4. Miami Dolphins at Jacksonville Jaguars: The Jaguars might be a playoff contender, but their fans aren't buying it. Despite a 7-5 season, the Jaguars have had all of their home games blacked out -- including Sunday's game against Miami -- because they haven't had a sellout. It's a shame. Jack Del Rio and general manager Gene Smith turned around this franchise with a great draft and by revamping the wide receiving corps. But a loss to the Dolphins could cause a late-season collapse. The Jaguars face the Colts and the Patriots after this game, so if they lose to the Dolphins, they could drop to 7-8 very quickly. Dolphins coach Tony Sparano put aside his Wildcat plays in Week 13 in beating the Patriots. Quarterback Chad Henne is gaining confidence as the Dolphins try to make a late-season dash for the playoffs.
5. Green Bay Packers at Chicago Bears: These rivals have gone different directions since the opener, when the Packers squeaked out a 21-15 victory in the final 71 seconds. Dom Capers has revamped the Packers' defense from a 4-3 to a 3-4 that now ranks No. 1 in the league statistically. The Bears have fallen apart on both sides of the ball. Quarterback Jay Cutler is trying to slow his rate of interceptions, but knowing the Packers will take away the running game, he must pass to win. Weather conditions will play a big part in this game -- the forecast is for temperatures in the 30s -- but the Packers have the better chance of establishing the run. Lovie Smith is 7-4 against the Packers, but he might have a tough time in this game as the Packers try to wrap up a wild-card spot.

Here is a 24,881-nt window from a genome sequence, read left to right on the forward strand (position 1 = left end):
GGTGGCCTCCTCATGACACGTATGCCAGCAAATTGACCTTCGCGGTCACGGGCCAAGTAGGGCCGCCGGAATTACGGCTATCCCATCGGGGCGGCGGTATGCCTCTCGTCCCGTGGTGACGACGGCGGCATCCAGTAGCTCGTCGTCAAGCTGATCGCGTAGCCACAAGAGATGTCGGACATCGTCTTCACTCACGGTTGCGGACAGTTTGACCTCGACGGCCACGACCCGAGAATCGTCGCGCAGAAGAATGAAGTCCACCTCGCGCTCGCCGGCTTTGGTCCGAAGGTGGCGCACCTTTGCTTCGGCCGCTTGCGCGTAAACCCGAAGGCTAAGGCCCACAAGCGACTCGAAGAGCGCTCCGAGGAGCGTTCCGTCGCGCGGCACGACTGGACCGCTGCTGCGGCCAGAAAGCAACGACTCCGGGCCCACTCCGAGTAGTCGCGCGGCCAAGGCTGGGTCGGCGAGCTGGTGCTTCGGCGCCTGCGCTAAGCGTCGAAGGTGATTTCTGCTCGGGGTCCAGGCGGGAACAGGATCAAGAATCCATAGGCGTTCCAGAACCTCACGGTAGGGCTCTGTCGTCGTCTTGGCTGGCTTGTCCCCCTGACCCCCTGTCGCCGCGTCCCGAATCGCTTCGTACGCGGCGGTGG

6. Arizona Cardinals at San Francisco 49ers: A week ago, the 49ers had hopes of using this Monday night game as a platform to challenge for the NFC West lead. A loss to the Seahawks and a Cardinals victory over the Vikings in Week 13 ended those hopes. The Cardinals lead the division by three games and can clinch the division with a victory. The 49ers' biggest issue is figuring what type of offense to use. Mike Singletary let the offense use more spread formations in Week 13, but things got out of control and the 49ers ran the ball only 12 times in the loss. Frank Gore doesn't look as comfortable running with Alex Smith handing him the ball out of shotgun formation. Smith doesn't look as comfortable when he's not in shotgun. Singletary must figure things out quickly.